Scripting a package archive/compression

I’ve been using StefanK’s excellent ZipIt utility script to programmatically make archives for a while now, and its been fantastic. However, I am now running into a problem: I can’t handle packages properly.

The problem is not in his script so much, but in ‘ditto’. Everyone online compares ditto to Apple’s Archive Utility, but I’ve found this one difference. If I right-click on a package and compress it via Archive Utility, I get a zip that decompresses into the package. However, if I compress the same package using ditto (e.g. ditto -c -k -rsrc ./, I get a zip that decompresses into a folder of the name (myArchive/) that contains the contents of the package.

I feel like I’m not being clear, so I’ll try to use an illustration. Consider the following package:

An archive created with Archive Utility decompresses into exactly the structure above, regardless of the name of the archive. However, an archive created with ditto decompresses into:


So the files are all there, but the containing directory is considered a folder, who’s name came from the name of the archive, not a package that was initially compressed. I hope this is clear, and I am interested in any feasible solution. Using Automator’s “Create Archive” action doesn’t maintain the resource fork of the files when decompressed (I surmise it is a simple ‘zip’ call). Archive Utility itself isn’t scriptable. I can’t use a tarball first, as I need to be able to decompress it with ditto (ditto -x -k).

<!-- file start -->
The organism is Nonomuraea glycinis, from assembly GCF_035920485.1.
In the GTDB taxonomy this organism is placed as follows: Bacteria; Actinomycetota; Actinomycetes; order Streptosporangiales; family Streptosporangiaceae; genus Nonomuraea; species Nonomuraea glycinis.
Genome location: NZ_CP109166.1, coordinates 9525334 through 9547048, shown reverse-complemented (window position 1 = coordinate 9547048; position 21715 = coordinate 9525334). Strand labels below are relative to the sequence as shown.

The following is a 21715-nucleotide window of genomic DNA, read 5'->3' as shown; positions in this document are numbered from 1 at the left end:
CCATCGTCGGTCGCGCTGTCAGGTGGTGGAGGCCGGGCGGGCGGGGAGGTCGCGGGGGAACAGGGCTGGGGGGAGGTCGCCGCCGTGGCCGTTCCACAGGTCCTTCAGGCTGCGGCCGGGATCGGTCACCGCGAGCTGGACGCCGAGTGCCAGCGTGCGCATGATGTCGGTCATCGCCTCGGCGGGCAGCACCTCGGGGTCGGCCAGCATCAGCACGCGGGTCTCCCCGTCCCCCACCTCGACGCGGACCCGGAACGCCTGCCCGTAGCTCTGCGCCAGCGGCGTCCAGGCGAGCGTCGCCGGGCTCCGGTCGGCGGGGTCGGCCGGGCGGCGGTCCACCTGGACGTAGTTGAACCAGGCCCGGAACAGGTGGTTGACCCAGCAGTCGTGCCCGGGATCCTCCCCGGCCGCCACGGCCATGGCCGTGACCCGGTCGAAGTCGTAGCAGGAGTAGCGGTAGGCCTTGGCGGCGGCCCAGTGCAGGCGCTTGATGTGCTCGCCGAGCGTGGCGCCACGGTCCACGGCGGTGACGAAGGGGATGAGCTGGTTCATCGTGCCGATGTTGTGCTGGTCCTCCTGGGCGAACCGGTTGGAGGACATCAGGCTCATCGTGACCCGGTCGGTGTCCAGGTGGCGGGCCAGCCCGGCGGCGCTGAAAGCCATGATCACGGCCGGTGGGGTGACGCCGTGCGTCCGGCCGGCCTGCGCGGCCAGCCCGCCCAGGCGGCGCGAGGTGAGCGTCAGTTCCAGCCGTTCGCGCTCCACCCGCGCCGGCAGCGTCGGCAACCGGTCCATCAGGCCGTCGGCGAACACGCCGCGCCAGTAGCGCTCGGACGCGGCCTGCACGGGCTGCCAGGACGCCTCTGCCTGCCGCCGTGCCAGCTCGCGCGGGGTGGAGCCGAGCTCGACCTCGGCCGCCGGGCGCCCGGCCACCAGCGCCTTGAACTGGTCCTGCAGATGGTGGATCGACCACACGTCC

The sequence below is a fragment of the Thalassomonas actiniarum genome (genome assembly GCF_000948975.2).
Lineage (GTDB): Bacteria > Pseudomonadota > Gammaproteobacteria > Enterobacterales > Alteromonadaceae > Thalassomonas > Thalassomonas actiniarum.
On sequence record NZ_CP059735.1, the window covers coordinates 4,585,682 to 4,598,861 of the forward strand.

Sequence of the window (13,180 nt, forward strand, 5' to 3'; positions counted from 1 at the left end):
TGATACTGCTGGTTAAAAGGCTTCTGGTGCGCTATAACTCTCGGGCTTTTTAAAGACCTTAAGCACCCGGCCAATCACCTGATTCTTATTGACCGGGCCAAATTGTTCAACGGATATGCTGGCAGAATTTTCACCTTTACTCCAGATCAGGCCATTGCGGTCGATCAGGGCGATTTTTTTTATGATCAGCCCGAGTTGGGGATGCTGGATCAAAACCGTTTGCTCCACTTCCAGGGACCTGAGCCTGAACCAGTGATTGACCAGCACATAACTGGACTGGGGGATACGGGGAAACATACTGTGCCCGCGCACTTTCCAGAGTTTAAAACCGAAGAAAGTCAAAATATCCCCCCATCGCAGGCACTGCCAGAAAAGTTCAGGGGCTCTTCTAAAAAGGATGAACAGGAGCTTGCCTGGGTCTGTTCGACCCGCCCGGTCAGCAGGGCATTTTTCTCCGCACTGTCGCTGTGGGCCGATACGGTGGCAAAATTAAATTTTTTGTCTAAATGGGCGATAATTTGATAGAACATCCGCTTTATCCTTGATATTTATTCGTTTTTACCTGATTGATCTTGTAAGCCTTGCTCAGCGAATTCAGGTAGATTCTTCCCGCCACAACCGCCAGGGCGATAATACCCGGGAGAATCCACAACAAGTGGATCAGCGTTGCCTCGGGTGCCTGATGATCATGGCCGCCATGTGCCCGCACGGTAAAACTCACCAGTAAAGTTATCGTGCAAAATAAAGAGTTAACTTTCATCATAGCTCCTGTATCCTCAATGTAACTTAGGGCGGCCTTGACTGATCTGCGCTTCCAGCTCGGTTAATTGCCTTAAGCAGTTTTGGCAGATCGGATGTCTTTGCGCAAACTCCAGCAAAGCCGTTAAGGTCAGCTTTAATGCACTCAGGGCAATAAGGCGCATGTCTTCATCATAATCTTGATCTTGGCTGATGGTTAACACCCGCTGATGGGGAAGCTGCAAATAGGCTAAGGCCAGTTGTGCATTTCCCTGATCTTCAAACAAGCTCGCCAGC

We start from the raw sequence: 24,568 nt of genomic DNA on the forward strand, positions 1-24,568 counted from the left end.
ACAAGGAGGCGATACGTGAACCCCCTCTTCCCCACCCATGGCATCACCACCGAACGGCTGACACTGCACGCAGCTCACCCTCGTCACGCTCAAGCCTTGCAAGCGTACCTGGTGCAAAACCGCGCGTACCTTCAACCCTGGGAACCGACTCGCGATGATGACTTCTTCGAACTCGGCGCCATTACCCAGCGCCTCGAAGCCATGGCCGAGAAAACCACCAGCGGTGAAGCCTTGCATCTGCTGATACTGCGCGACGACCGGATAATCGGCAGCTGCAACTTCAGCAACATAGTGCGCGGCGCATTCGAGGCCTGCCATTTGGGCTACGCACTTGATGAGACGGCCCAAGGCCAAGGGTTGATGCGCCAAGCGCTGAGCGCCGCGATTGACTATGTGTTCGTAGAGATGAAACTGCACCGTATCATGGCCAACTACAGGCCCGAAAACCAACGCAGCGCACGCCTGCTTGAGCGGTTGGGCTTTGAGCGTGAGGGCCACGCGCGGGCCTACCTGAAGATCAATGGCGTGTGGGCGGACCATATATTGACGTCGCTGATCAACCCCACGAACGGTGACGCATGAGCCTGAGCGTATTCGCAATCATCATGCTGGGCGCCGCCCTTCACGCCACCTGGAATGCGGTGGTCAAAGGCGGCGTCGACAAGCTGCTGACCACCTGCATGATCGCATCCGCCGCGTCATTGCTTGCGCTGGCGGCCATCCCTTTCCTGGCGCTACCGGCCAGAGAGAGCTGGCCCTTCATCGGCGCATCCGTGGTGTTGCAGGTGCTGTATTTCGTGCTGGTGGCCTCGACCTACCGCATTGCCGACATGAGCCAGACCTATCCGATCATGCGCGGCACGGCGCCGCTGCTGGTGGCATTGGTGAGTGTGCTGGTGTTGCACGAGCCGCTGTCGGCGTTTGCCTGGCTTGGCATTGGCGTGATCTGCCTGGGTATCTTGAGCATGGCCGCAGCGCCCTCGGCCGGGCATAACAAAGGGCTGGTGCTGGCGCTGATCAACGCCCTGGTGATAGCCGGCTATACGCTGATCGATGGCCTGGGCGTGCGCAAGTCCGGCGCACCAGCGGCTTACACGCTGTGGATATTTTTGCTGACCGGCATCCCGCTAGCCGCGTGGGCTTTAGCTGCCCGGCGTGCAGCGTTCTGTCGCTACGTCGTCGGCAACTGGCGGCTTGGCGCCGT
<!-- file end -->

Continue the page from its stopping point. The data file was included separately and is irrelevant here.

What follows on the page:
Any ideas?

You should include the --keepParent argument.


There is a trick to invoke archieve utility from the commandline, and a hidden preference pane, which you can use to archieve zip files with. It seemed to me that it archieved bundles correctly, as I archieved and unarchieved an app, and it’s contents bundle, and each worked perfectly

There is an alternative way to do it. here:MacScripter / Renaming part of file using enclosing folder name in post 16 you will have to tell archieve utility to quit afterwards, and you have to play a little with the properties of the hidden preference pane, and check what it does manually.

You’ll have to tell it to quit afterwards as well.

This is more of a demonstration, than a script:

set cmd to quoted form of POSIX path of ((path to application id "" as text) & "Contents:MacOS:Archive Utility")

set subj to quoted form of POSIX path of ((path to desktop as text) & "")

do shell script cmd & " " & subj

tell application id "" to quit

To open the preference pane, execute this from a terminal window:

open /System/Library/CoreServices/Archive\


Be careful when you play with it, if you set it to delete files after archieving, and delete archieve, I guess all of your files will be gone!

It is not so smart as to when to apply the options, (If it is during an archieve or unarchieve process, at least it seemed like that to me.)

Thanks for the replies! I appreciate the information for how to script Archive Utility, but Shane Stanley’s response was exactly the right one.

It turns out that the original Zipit script from StefanK contained the --keepParent flag. I had to take it out of my version, as it caused problems when just putting a file in there, the parent folder information was maintained. But, it does exactly what I want for packages. So, I’ve made its inclusion dependent on whether or not it is a package, and everything is working great.

Thanks again; this is a fantastic community.